The Comics Journal reviews ACME NOVELTY LIBRARY 20


The Comics Journal    |    Gutter Geek    |    December 16, 2010

It is funny but perhaps not surprising that after five years with guttergeek, we have not reviewed a single thing by Chris Ware. Not surprising in part because when we first started we had this whole hot-headed manifesto that suggested the seemingly sacriligeous proposition that not everything Ware did was necessarily or automatically “brilliant” or “art.” Well, it seemed a bold, sacriligious thing to say in 2005: after all, Yale University Press had just published the first academic press single-creator monograph devoted to a comics artist and Jimmy Corrigan was fast on track to rival Maus in the college classroom. Of course, the notion that Chris Ware was the comics genius of his generation was far from universal, and in the intervening years our friends at Hooded Utilitarian have offered some blistering salvos against that mystique while we have remains silent on the subject of Ware’s ongoing work after initially invoking his name in vain.
Of course, the other reason for the silence on the subject is that much of Ware’s work in the last five years remains in many ways incomplete. Even as Ware helped launch the new hardcover comic book fad that is sweeping the nation with his transformation of ACME Novelty Library from an irregular floppy to an irregular, pricey and often quite stunning hardbound volume, ACME largely remains as it always was a grab-bag: installments of longer serial works whose larger proportions are not yet visible and one-shot comics whose nature as one-shots won’t be fully visible until the longer works are collected in a Jimmy Corrigan-like volume. Making things even tougher for the would-be critic, since 2005 the number of venues in which Ware’s work has appeared–one-shots and serial installments alike–has grown considerably, making tracking down and reassembling the pieces of his increasingly interconnected narratives challenging if not maddening. For example, portions of the story of the protagonist of the latest edition of ACME Novelty Library, Jordan Lint, have appeared in The Book of Other People edited by Zadie Smith and in the Virginia Quarterly Review. Making life more complicated for the completist in us all, Lint’s story is part of (or a spin-off from) the larger ongoing narrative of Rusty Brown, whose stories have been told for more than a decade now in ACME, The New Yorker, and elsewhere.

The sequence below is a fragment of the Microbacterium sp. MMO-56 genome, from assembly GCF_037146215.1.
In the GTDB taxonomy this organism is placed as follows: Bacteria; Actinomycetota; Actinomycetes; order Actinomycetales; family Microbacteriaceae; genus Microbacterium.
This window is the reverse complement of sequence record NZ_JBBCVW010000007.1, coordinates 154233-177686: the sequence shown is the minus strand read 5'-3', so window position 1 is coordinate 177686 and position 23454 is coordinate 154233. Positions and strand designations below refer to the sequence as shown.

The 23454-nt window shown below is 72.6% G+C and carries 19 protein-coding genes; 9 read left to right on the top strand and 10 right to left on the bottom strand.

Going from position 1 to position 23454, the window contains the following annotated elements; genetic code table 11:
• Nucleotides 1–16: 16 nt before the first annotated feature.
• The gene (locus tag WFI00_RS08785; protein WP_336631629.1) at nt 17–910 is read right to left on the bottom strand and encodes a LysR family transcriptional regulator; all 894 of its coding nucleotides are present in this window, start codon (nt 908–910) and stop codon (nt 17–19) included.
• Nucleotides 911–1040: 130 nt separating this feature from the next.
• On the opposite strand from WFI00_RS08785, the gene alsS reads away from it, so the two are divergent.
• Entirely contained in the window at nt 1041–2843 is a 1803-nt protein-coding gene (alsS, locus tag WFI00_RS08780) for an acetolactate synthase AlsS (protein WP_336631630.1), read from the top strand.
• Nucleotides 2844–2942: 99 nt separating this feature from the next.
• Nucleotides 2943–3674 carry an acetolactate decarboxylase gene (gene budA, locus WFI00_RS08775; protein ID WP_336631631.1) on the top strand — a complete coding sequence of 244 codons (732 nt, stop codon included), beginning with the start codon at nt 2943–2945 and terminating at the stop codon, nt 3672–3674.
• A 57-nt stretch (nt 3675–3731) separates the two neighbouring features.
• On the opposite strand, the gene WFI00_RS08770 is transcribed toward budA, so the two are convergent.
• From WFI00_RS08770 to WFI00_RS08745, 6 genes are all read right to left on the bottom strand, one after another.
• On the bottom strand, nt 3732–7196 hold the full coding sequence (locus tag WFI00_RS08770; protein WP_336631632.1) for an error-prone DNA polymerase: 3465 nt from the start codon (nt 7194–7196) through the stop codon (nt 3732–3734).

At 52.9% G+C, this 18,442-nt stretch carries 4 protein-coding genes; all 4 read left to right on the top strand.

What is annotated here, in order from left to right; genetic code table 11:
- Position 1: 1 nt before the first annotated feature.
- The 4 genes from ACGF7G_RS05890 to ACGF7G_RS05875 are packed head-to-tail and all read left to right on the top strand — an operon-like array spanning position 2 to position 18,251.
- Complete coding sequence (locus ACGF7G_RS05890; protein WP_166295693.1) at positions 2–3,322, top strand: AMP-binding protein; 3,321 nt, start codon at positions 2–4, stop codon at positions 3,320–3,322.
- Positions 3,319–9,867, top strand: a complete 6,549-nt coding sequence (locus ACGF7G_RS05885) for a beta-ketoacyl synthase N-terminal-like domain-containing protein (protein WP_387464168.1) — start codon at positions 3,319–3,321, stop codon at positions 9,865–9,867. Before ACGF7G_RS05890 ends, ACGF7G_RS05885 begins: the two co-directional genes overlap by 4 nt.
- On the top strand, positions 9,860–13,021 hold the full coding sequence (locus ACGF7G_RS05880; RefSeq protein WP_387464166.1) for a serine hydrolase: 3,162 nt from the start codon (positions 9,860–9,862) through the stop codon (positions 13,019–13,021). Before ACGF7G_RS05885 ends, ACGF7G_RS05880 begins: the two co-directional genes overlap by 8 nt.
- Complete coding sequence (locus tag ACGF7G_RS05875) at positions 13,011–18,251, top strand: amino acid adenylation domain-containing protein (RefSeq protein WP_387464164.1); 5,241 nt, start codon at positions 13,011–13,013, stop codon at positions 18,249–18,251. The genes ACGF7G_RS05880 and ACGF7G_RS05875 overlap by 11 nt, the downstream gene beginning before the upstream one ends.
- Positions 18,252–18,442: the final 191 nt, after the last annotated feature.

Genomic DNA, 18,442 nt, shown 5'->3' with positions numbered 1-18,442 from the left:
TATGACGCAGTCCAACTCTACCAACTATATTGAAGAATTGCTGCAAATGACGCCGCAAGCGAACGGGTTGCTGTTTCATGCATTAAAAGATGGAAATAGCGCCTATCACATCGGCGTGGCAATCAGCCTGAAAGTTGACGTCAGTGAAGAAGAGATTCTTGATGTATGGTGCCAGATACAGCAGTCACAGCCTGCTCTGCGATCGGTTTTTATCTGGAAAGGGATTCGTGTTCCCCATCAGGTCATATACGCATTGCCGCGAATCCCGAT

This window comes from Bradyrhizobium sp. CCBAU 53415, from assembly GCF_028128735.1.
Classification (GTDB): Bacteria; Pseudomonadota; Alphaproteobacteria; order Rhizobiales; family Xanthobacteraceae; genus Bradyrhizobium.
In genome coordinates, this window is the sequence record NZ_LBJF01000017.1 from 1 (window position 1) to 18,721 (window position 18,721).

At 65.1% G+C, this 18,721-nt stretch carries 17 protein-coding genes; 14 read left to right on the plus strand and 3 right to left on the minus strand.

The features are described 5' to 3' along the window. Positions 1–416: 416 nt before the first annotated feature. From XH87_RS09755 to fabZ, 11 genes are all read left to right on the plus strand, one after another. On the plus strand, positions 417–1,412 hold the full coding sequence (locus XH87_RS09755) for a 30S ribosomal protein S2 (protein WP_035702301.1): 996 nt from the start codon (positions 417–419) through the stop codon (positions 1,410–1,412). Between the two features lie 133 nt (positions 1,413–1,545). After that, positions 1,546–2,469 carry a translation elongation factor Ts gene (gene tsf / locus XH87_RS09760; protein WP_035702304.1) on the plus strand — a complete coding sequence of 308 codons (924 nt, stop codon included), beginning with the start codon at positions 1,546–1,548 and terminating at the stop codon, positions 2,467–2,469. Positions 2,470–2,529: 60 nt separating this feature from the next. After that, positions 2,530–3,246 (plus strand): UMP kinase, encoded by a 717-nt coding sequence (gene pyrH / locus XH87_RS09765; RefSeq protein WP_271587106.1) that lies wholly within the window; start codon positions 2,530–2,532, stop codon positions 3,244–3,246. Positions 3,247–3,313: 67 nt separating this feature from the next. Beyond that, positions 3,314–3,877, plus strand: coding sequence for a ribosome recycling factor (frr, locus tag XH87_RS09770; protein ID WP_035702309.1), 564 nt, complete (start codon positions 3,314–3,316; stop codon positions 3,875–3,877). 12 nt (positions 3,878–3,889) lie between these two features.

Of course, frustrating completists is part of the point in a larger narrative that focuses on a compulsive collector of the pop culture ephemera of his youth. Lint, who Ware’s regular readers have come to know as the thuggish classmate of Rusty’s sister Alice in their Omaha school, is in many ways Rusty’s opposite, but no more likable (to put it mildly). And Lint’s story is different from what we might expect from Ware, as well. Told as a self-contained and uncharacteristically linear narrative, this is the life—from birth through death—of a “minor character,” the bully in Rusty’s megalomaniacal drama. Of course, in the end, as it turns out, Lint is a minor character in his own life as well, and that is both the tragedy and the comedy of this book, the portrait of a man who has responded with unquestioning obedience to every appetite and desire he has ever experienced while studiously erasing the consequences of his actions from his own memories. Whether it is a treasured memory of a day with his late mother which turns out to have been spent in truth with his long-suffering stepmother, or the completely eradicated memory of his brutal assault on his young son, or the crimes by which he defrauded his shareholders, this is a life of self-delusion and erasure. The reader is gulled early in the book into thinking that this person we knew only as the high school thug in Rusty Brown might actually have depths or at least scars that would make him more than he at first appears. By the end of the book we must face the fact first impressions are not always deceiving, and if anything Lint is actually less than we could have imagined.
Did I mention that, in addition to being bleak and at times emotionally jarring (especially when Ware breaks from his signature engineered style into a frenetic expressive style of Lint’s son as he recounts the day his father broke his collarbone) this book is also quite funny?Alright, the fact that I couldn’t get through the previous sentence without mentioning child abuse suggests that it is indeed a peculiar, queasy kind of humor. And it doesn’t really get better than that, does it? (Thank you. God!)

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